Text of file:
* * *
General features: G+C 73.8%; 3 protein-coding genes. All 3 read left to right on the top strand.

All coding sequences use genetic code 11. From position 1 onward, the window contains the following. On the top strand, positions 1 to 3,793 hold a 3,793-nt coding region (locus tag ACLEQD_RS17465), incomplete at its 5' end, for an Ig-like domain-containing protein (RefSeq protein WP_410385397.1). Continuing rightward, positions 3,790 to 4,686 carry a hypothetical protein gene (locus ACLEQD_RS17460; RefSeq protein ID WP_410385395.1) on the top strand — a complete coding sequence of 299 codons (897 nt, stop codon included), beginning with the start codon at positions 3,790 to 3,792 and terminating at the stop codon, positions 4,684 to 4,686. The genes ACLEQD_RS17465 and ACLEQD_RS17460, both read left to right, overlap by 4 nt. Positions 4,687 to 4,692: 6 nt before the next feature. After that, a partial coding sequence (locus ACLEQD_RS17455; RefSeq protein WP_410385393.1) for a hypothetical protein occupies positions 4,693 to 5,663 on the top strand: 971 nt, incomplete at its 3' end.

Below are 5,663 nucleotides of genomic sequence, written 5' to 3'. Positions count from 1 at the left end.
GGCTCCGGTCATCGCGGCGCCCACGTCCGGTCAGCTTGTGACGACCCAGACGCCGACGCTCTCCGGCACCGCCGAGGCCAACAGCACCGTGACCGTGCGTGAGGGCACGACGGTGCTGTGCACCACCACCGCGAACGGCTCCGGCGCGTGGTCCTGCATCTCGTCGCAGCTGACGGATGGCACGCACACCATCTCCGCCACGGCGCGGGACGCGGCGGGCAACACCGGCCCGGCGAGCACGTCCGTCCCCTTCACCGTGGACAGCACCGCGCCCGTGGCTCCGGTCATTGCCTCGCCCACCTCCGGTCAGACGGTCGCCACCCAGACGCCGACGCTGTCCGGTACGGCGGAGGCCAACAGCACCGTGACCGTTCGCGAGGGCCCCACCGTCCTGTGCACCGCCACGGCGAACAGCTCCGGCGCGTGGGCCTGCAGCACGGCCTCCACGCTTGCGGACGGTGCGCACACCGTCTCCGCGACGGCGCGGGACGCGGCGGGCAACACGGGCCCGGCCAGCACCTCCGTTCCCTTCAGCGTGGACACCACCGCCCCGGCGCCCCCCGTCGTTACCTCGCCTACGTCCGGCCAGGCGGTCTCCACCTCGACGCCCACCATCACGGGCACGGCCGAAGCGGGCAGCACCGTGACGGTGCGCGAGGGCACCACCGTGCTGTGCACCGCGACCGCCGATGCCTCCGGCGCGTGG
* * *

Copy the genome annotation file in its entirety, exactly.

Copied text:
General features: G+C 73.8%; 3 protein-coding genes. All 3 read left to right on the top strand.

All coding sequences use genetic code 11. From position 1 onward, the window contains the following. On the top strand, positions 1 to 3,793 hold a 3,793-nt coding region (locus tag ACLEQD_RS17465), incomplete at its 5' end, for an Ig-like domain-containing protein (RefSeq protein WP_410385397.1). Continuing rightward, positions 3,790 to 4,686 carry a hypothetical protein gene (locus ACLEQD_RS17460; RefSeq protein ID WP_410385395.1) on the top strand — a complete coding sequence of 299 codons (897 nt, stop codon included), beginning with the start codon at positions 3,790 to 3,792 and terminating at the stop codon, positions 4,684 to 4,686. The genes ACLEQD_RS17465 and ACLEQD_RS17460, both read left to right, overlap by 4 nt. Positions 4,687 to 4,692: 6 nt before the next feature. After that, a partial coding sequence (locus ACLEQD_RS17455; RefSeq protein WP_410385393.1) for a hypothetical protein occupies positions 4,693 to 5,663 on the top strand: 971 nt, incomplete at its 3' end.

Below are 5,663 nucleotides of genomic sequence, written 5' to 3'. Positions count from 1 at the left end.
GGCTCCGGTCATCGCGGCGCCCACGTCCGGTCAGCTTGTGACGACCCAGACGCCGACGCTCTCCGGCACCGCCGAGGCCAACAGCACCGTGACCGTGCGTGAGGGCACGACGGTGCTGTGCACCACCACCGCGAACGGCTCCGGCGCGTGGTCCTGCATCTCGTCGCAGCTGACGGATGGCACGCACACCATCTCCGCCACGGCGCGGGACGCGGCGGGCAACACCGGCCCGGCGAGCACGTCCGTCCCCTTCACCGTGGACAGCACCGCGCCCGTGGCTCCGGTCATTGCCTCGCCCACCTCCGGTCAGACGGTCGCCACCCAGACGCCGACGCTGTCCGGTACGGCGGAGGCCAACAGCACCGTGACCGTTCGCGAGGGCCCCACCGTCCTGTGCACCGCCACGGCGAACAGCTCCGGCGCGTGGGCCTGCAGCACGGCCTCCACGCTTGCGGACGGTGCGCACACCGTCTCCGCGACGGCGCGGGACGCGGCGGGCAACACGGGCCCGGCCAGCACCTCCGTTCCCTTCAGCGTGGACACCACCGCCCCGGCGCCCCCCGTCGTTACCTCGCCTACGTCCGGCCAGGCGGTCTCCACCTCGACGCCCACCATCACGGGCACGGCCGAAGCGGGCAGCACCGTGACGGTGCGCGAGGGCACCACCGTGCTGTGCACCGCGACCGCCGATGCCTCCGGCGCGTGG